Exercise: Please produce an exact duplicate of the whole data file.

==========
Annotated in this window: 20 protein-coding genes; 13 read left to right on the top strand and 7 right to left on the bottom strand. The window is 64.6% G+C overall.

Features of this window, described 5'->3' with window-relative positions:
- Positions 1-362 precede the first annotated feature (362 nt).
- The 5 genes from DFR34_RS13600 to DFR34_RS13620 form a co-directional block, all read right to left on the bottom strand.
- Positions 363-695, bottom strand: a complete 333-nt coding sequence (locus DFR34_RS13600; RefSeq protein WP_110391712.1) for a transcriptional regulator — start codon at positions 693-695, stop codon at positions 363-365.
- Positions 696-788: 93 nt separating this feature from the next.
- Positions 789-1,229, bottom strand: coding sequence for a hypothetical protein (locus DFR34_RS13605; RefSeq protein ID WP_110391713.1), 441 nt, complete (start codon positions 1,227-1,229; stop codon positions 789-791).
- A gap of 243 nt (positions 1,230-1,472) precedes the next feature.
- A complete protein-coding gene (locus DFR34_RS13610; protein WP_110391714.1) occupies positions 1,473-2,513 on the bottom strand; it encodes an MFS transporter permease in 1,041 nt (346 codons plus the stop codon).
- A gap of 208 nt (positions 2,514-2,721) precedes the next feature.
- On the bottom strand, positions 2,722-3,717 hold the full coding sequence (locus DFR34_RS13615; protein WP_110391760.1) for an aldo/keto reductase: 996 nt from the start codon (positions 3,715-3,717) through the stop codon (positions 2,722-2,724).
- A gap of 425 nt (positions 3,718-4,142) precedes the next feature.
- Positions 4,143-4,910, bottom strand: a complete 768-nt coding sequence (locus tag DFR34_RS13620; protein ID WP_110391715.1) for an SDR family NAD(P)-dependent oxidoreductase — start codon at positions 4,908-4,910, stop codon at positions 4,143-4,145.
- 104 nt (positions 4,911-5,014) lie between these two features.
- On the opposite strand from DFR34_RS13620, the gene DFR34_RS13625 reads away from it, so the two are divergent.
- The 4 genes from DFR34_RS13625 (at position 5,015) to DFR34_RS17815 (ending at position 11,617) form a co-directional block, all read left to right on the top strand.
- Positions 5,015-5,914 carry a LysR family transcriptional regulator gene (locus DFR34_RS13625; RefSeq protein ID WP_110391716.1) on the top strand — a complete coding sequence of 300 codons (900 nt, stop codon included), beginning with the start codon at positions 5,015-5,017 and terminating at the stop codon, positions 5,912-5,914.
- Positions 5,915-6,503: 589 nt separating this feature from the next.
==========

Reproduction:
Annotated in this window: 20 protein-coding genes; 13 read left to right on the top strand and 7 right to left on the bottom strand. The window is 64.6% G+C overall.

Features of this window, described 5'->3' with window-relative positions:
- Positions 1-362 precede the first annotated feature (362 nt).
- The 5 genes from DFR34_RS13600 to DFR34_RS13620 form a co-directional block, all read right to left on the bottom strand.
- Positions 363-695, bottom strand: a complete 333-nt coding sequence (locus DFR34_RS13600; RefSeq protein WP_110391712.1) for a transcriptional regulator — start codon at positions 693-695, stop codon at positions 363-365.
- Positions 696-788: 93 nt separating this feature from the next.
- Positions 789-1,229, bottom strand: coding sequence for a hypothetical protein (locus DFR34_RS13605; RefSeq protein ID WP_110391713.1), 441 nt, complete (start codon positions 1,227-1,229; stop codon positions 789-791).
- A gap of 243 nt (positions 1,230-1,472) precedes the next feature.
- A complete protein-coding gene (locus DFR34_RS13610; protein WP_110391714.1) occupies positions 1,473-2,513 on the bottom strand; it encodes an MFS transporter permease in 1,041 nt (346 codons plus the stop codon).
- A gap of 208 nt (positions 2,514-2,721) precedes the next feature.
- On the bottom strand, positions 2,722-3,717 hold the full coding sequence (locus DFR34_RS13615; protein WP_110391760.1) for an aldo/keto reductase: 996 nt from the start codon (positions 3,715-3,717) through the stop codon (positions 2,722-2,724).
- A gap of 425 nt (positions 3,718-4,142) precedes the next feature.
- Positions 4,143-4,910, bottom strand: a complete 768-nt coding sequence (locus tag DFR34_RS13620; protein ID WP_110391715.1) for an SDR family NAD(P)-dependent oxidoreductase — start codon at positions 4,908-4,910, stop codon at positions 4,143-4,145.
- 104 nt (positions 4,911-5,014) lie between these two features.
- On the opposite strand from DFR34_RS13620, the gene DFR34_RS13625 reads away from it, so the two are divergent.
- The 4 genes from DFR34_RS13625 (at position 5,015) to DFR34_RS17815 (ending at position 11,617) form a co-directional block, all read left to right on the top strand.
- Positions 5,015-5,914 carry a LysR family transcriptional regulator gene (locus DFR34_RS13625; RefSeq protein ID WP_110391716.1) on the top strand — a complete coding sequence of 300 codons (900 nt, stop codon included), beginning with the start codon at positions 5,015-5,017 and terminating at the stop codon, positions 5,912-5,914.
- Positions 5,915-6,503: 589 nt separating this feature from the next.